The original series, featuring Captain Kirk, is perhaps best known for its utopianismimagining a universe where materialism has given way to altruism, political self-determination and a postracial society. The show's successor, The Next Generation, envisions matter and energy as freely convertible, and capitalism is regarded as a distasteful artifact of the 20th century.
But that model gets turned on its head in one of Star Trek's most popular series, Deep Space Nine. The show is set in the midst of a galactic war in which terrorism makes an appearance, alliances are broken, and many of the values that held Kirk's Federation together are threatened from within. As a part of the new, darker era, the show's producers created , an intelligence agency and special-operations outfit that's nominally controlled by the Federation but operates independently of it.
You might call Section 31 the Federation's id. Its mandate is to defend the Federation from any and all threats, at any price. Kidnapping, deception, manipulationeven genocideare all acceptable instruments in Section 31's toolbox.
"The Federation claims to abhor Section 31's tactics, but when they need the dirty work done, they look the other way," says Odo, one of the characters on Deep Space Nine. "It's a tidy little arrangement, wouldn't you say?"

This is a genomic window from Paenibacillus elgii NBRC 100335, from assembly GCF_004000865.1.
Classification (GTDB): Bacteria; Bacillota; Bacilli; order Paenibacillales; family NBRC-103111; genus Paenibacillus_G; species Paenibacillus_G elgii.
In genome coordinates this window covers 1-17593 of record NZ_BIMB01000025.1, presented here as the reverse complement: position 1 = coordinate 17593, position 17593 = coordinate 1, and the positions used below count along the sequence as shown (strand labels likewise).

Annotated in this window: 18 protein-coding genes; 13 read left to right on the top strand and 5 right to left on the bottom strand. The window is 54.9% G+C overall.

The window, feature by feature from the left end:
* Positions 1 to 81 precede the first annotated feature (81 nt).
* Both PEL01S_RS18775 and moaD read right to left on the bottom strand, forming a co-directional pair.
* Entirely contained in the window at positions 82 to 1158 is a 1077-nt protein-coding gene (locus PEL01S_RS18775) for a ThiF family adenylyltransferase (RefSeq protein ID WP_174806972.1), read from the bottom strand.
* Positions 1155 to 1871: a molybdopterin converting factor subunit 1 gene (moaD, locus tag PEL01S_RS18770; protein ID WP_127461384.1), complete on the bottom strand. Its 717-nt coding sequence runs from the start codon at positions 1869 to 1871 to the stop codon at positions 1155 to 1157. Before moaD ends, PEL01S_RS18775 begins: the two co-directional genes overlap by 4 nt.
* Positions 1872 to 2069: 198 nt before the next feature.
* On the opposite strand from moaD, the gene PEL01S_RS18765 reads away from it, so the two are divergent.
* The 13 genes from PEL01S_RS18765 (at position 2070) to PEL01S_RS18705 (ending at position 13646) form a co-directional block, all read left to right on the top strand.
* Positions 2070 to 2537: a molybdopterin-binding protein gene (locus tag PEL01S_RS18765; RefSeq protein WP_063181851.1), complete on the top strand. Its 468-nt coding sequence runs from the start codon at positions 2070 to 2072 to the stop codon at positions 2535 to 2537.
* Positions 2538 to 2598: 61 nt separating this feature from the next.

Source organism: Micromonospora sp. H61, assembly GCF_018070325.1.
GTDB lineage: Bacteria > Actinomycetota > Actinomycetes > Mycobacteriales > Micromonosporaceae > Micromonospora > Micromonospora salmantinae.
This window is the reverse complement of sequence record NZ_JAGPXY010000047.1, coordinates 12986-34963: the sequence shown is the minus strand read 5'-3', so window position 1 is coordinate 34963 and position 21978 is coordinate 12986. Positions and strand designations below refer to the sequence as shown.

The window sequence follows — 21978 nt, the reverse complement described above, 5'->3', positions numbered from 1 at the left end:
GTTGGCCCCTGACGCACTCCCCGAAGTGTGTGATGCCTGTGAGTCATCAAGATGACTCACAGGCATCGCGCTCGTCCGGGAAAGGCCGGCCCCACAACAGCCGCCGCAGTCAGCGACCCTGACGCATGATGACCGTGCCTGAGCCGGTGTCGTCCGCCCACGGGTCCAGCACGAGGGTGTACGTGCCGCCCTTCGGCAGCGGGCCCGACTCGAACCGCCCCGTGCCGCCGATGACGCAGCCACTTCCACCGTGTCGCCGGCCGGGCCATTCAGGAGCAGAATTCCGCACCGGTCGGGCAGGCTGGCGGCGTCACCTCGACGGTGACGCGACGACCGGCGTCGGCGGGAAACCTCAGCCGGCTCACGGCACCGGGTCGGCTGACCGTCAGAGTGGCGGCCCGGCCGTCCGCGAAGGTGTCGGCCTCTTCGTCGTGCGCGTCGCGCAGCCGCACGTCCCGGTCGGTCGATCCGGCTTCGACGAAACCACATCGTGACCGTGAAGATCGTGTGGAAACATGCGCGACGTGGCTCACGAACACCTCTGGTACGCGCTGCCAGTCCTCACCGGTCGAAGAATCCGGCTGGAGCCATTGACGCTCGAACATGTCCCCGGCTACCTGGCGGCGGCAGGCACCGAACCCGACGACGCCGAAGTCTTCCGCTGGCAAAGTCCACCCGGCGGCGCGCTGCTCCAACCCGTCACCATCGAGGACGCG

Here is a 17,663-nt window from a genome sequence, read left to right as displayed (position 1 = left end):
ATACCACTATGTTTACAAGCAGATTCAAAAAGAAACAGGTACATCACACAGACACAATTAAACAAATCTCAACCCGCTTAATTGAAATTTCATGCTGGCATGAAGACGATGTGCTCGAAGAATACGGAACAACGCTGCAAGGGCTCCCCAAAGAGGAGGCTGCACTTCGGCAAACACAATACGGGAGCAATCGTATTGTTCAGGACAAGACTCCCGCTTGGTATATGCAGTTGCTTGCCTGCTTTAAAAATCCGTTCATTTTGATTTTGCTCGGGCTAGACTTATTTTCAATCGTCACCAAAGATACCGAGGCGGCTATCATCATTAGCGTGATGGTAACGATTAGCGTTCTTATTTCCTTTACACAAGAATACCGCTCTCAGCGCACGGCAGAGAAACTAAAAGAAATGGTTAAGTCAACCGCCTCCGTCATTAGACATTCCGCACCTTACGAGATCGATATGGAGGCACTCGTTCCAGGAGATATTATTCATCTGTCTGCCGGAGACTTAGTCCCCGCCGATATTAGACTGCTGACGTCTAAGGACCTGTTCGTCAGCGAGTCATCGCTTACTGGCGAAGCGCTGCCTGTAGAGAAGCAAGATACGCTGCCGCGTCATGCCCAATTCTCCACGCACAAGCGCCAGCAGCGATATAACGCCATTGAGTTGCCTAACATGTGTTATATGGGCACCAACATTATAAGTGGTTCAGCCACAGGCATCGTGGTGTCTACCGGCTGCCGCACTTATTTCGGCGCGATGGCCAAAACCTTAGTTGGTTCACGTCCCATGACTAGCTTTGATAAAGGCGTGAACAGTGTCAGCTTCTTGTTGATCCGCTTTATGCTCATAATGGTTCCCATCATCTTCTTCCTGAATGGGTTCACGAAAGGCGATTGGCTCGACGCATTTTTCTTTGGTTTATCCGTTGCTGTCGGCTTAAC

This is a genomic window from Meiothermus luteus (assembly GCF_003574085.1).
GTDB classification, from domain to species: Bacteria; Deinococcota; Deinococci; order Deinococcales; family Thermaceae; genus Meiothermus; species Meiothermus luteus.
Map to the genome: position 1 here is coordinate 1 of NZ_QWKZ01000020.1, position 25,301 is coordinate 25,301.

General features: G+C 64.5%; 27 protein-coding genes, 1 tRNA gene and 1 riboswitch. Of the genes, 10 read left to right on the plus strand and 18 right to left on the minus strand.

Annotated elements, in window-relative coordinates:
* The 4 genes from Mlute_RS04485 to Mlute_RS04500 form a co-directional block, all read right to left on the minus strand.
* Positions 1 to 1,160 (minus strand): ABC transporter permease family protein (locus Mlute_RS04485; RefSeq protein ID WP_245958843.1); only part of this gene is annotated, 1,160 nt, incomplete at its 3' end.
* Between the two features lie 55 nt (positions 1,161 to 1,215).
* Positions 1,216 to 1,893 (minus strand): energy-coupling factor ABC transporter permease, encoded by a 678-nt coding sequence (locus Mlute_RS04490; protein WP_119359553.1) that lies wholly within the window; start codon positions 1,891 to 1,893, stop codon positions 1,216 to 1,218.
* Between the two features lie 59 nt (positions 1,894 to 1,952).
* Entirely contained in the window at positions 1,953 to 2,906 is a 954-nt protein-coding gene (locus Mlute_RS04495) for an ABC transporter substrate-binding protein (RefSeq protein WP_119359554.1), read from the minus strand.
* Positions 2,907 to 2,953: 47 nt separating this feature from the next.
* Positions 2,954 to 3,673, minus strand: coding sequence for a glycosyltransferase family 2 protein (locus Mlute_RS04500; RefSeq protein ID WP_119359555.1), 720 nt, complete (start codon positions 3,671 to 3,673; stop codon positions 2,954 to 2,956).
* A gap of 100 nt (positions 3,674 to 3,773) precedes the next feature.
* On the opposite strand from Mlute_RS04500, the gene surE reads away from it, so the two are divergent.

There are caveats, but it's not a stretch to say now that we're living DS9, or some form of it. The revelation that the National Security Agency is scooping upfrom telcos such as Sprint, AT&T, and Verizon but also from nine major tech companies including Google, Yahoo, Microsoft, and Facebook, and all in the name of strikes many as a subversion of U.S. values and of the authority the public thought it was granting its government in the wake of 9/11.
Likely if Section 31 were disclosed to the broader Federation, the outfit would be shuttered immediately (or maybe not, considering how powerful its key members are). While there's no chance that NSA will be closed, Sen. Rand Paul, R-Ky., has vowed to introduce legislation paring back some of the laws that enabled NSA to create its electronic domestic surveillance program.
Another difference between DS9 and our world is that NSA is at least theoretically checked by the Foreign Intelligence Surveillance Court, whereas Section 31 is entirely unaccountable to anyonenot Starfleet Intelligence, not Starfleet Command, not the Federation Council.
Still, the process by which the FISC oversees the NSA's surveillance requests is itself opaque. The public gets little more thanon individual subpoenas submitted under the Foreign Intelligence Surveillance Act.
Of course, any post about Star Trek demands that we take the analogy to its furthest point. Who are the Klingons in this drama? Who's our Odo? Our Sisko?